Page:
When the Carnegie Mellon University Libraries’ locations reopen for the fall semester, visitors will encounter many new changes, including modified seating arrangements, plexiglass barriers, restricted access to spaces and a new online seat reservation system.
"We’re committed to welcoming the CMU community back into our spaces in a way that protects the safety of our employees and our visitors," said Joelle Pitts, associate dean for administration, planning, and assessment for the Libraries who has led the reopening preparations. "We held a soft open the week of Aug. 24 to allow our staff to familiarize ourselves with these new-to-us procedures before our revised fall hours begin on Aug. 31."
The doors of Hunt, Sorrells and Mellon Institute Libraries, which together recorded over 1,023,140 visits in 2019, have remained closed to the public since the university’s move to online instruction in March. In that time, access to online services and resources has continued uninterrupted and new services - such as the shipment of print books to users’ homes - have been introduced to address the information needs of students, researchers and instructors.
Modified seating arrangements and an online seat reservation system will be implemented at the University Libraries this fall.
"Libraries are no strangers to change. Our work has rapidly transformed over the last 20 years," said Pitts. "Once upon a time, this type of sustained building closure would have devastated us by cutting off access to all of our materials. But, we’ve been gradually building our digital resources - such as e-books and databases - and expanding service offerings that we can deliver remotely. When the pandemic hit, we were able to leverage these resources and services to maintain our support of CMU’s world-class teaching, learning and research as those activities shifted online."
With the return to campus, the Libraries are evolving to meet the needs of the community again.
Among the new protocols that will be introduced is a required online seat reservation system. All students who intend to study in Hunt Library and the Roger Sorrells Engineering & Science Library must reserve their seat ahead of their visit. Reservations can be made in two-hour blocks.
A significant amount of seating has been removed from all locations to ensure a minimum of 6 feet of distance between visitors. Plexiglass barriers have been installed at public facing areas such as circulation desks. To keep high-traffic areas clean, the Libraries will deploy regular cleaning and sanitization rotations in partnership with Facilities Management Services. When materials are returned, they will be quarantined for 96 hours before they re-enter circulation.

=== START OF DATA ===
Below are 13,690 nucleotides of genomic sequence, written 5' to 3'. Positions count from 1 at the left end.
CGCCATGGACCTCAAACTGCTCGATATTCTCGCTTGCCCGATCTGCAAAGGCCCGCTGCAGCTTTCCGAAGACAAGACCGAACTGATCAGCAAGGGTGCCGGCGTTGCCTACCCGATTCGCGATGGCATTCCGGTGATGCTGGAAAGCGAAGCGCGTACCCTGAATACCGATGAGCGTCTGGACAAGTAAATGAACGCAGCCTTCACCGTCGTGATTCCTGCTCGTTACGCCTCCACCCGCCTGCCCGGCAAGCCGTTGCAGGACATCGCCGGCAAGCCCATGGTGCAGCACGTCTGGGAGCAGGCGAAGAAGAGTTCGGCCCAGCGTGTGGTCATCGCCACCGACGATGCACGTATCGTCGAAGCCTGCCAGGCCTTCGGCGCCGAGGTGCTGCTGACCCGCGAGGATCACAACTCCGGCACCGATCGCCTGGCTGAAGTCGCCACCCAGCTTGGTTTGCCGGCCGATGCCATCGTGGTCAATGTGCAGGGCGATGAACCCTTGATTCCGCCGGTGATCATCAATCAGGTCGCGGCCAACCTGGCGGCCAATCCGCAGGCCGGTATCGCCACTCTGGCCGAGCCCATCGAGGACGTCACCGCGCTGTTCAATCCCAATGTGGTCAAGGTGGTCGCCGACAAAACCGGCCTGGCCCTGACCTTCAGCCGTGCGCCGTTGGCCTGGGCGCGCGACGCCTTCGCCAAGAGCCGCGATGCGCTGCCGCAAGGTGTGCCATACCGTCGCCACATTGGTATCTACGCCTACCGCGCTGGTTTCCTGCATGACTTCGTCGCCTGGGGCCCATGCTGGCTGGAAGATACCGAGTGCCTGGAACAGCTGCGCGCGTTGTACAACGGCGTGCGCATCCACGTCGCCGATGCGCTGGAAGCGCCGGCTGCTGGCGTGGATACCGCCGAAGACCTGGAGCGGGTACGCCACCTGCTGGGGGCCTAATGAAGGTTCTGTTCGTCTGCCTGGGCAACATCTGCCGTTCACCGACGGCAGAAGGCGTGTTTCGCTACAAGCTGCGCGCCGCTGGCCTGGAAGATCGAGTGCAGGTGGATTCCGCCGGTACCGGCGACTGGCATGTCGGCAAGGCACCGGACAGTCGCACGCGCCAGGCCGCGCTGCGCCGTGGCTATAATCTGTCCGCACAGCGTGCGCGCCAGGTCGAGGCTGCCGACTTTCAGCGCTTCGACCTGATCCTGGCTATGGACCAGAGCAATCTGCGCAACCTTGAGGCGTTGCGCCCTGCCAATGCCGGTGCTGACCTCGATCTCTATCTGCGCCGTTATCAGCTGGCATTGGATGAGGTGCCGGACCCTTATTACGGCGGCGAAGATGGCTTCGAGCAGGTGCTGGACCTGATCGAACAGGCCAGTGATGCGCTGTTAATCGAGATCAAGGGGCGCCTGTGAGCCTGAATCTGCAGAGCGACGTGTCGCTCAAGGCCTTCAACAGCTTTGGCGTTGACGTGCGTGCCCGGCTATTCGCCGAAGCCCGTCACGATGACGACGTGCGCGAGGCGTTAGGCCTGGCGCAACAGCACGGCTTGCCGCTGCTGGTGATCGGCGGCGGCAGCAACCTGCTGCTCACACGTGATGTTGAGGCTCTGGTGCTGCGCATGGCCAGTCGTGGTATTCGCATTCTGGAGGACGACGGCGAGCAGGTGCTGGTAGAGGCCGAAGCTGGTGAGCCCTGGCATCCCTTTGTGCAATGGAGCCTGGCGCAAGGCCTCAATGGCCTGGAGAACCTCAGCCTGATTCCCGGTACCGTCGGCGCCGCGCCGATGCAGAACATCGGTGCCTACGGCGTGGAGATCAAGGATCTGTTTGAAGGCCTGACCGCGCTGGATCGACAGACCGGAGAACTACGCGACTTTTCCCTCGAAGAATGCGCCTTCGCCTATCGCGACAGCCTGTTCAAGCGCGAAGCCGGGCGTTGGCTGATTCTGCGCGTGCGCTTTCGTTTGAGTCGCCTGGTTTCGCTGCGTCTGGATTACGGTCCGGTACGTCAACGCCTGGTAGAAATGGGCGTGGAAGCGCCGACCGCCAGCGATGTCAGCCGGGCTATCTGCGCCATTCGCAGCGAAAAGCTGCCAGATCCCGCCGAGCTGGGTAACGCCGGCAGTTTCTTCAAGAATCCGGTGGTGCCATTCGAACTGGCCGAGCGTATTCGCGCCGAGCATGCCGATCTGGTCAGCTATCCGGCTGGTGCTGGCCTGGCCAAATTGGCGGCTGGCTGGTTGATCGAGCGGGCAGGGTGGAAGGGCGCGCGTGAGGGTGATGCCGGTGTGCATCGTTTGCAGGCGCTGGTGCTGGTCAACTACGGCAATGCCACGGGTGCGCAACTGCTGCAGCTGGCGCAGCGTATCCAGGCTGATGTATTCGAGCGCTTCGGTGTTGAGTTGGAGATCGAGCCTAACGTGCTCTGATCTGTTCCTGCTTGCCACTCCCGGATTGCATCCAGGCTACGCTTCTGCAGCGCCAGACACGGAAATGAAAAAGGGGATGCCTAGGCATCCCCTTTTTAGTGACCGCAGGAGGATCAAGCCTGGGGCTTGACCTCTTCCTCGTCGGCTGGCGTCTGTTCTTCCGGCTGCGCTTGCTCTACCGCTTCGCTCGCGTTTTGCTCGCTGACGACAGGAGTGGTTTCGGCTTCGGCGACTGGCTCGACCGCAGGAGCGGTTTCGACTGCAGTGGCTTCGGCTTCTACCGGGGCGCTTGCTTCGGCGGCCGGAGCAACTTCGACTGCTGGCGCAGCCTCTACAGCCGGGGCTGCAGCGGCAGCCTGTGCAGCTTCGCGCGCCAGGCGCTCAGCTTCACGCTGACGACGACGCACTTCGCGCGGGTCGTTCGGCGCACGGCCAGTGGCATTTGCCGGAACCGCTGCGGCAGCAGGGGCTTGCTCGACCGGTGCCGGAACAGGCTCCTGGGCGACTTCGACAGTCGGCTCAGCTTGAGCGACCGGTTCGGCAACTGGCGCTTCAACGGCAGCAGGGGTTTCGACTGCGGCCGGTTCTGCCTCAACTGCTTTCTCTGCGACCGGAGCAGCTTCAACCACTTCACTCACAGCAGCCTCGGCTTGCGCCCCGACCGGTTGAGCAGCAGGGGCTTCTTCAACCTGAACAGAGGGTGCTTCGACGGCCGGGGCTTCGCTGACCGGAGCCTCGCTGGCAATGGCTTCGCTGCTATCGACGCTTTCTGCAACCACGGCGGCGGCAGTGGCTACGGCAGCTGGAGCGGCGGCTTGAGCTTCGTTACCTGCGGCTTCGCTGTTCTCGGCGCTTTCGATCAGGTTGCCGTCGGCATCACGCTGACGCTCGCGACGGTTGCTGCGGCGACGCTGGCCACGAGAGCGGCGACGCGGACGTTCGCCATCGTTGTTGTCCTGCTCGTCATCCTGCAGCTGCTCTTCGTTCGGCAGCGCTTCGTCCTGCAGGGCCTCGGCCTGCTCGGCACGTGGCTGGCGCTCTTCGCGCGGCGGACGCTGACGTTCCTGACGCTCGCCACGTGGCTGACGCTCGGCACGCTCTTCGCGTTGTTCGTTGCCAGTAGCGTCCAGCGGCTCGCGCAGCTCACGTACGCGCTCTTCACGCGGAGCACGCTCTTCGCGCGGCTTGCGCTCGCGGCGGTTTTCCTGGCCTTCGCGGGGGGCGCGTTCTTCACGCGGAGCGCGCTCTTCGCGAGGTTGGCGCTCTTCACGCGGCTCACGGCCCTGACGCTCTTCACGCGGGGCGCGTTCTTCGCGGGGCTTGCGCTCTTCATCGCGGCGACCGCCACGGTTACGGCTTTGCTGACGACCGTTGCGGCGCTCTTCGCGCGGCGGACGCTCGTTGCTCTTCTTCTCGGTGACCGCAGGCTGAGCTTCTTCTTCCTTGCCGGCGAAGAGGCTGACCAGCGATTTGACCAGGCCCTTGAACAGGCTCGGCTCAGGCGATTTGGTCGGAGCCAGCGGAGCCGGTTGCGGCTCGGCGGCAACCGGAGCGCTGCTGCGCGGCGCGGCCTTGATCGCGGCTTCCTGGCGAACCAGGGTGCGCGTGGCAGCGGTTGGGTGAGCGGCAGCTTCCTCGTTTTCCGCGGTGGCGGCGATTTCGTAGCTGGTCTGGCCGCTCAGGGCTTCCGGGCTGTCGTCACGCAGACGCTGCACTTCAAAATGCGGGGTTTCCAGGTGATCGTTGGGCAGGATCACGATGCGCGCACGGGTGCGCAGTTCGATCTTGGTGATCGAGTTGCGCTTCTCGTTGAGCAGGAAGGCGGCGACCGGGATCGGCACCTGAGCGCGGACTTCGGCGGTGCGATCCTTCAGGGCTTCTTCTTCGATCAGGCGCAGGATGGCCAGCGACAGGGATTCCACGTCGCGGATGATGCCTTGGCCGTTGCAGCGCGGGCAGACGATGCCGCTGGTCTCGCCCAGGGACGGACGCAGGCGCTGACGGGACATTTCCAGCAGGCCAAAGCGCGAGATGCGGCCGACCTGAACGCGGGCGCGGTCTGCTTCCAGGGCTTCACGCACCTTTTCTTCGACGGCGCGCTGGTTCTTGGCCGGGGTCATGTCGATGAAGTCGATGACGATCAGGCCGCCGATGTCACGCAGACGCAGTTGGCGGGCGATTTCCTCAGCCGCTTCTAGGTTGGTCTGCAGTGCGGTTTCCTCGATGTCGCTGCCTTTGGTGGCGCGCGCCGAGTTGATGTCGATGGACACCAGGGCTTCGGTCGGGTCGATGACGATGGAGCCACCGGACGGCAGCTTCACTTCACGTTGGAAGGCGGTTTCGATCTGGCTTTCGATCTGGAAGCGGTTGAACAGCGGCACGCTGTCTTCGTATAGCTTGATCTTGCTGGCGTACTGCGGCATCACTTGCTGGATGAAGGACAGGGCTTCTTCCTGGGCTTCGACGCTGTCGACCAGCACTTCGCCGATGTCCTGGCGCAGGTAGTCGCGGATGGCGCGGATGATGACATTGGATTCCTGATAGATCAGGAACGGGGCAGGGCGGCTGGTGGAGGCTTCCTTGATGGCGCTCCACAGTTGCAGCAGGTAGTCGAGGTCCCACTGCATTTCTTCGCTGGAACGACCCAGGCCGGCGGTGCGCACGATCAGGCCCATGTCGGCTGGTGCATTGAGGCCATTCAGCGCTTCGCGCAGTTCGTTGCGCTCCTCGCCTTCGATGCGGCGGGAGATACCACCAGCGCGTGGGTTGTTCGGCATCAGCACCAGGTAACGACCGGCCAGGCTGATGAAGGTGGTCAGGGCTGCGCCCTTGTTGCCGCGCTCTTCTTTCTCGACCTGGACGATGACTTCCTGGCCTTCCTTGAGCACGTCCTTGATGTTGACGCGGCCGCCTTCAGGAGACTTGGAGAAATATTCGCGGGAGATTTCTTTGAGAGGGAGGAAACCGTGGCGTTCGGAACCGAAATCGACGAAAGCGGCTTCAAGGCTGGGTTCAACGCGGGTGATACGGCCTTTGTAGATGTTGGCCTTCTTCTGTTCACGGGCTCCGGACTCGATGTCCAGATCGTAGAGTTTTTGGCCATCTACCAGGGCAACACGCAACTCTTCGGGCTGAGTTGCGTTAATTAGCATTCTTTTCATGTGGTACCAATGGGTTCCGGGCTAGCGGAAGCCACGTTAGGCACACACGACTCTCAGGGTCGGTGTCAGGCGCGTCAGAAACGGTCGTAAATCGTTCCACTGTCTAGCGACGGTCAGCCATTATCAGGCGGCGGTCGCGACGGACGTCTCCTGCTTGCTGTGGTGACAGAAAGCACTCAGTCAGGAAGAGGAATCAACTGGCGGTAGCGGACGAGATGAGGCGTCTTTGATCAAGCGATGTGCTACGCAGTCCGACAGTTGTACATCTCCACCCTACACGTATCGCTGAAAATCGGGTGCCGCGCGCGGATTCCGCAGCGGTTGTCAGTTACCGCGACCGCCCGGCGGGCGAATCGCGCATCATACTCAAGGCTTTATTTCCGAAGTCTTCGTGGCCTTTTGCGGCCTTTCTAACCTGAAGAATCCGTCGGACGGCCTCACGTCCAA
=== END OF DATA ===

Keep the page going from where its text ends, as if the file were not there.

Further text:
In the nearly 60 years since opening its doors in 1961, Hunt Library has hosted a wide range of university activities: study groups, events, meals in the Maggie Murph Café, screenings in the Video Collection room and more. But this semester, the café and the Video Collection room are closed, library events and workshops will be delivered virtually , and all group study rooms will be limited to a single user at a time.
Other changes include the closure of the second and fourth floors of Hunt Library. All Hunt Library stacks on all floors will be closed, with item retrieval by employees only. Multimedia equipment and circulating technology such as chargers and cameras will not be available until further notice.
"Our returning visitors will have a library experience very different from the last time they were here," said Pitts. "I encourage everyone to do their part to ensure these spaces can remain open by familiarizing themselves with the Libraries’ new policies ahead of their visit and following the four tenets of the Tartan’s Responsibility."
A detailed FAQ on the Libraries’ site has more information about these guidelines and is updated as policies change. A new email newsletter will provide another way to stay informed of the latest Libraries news.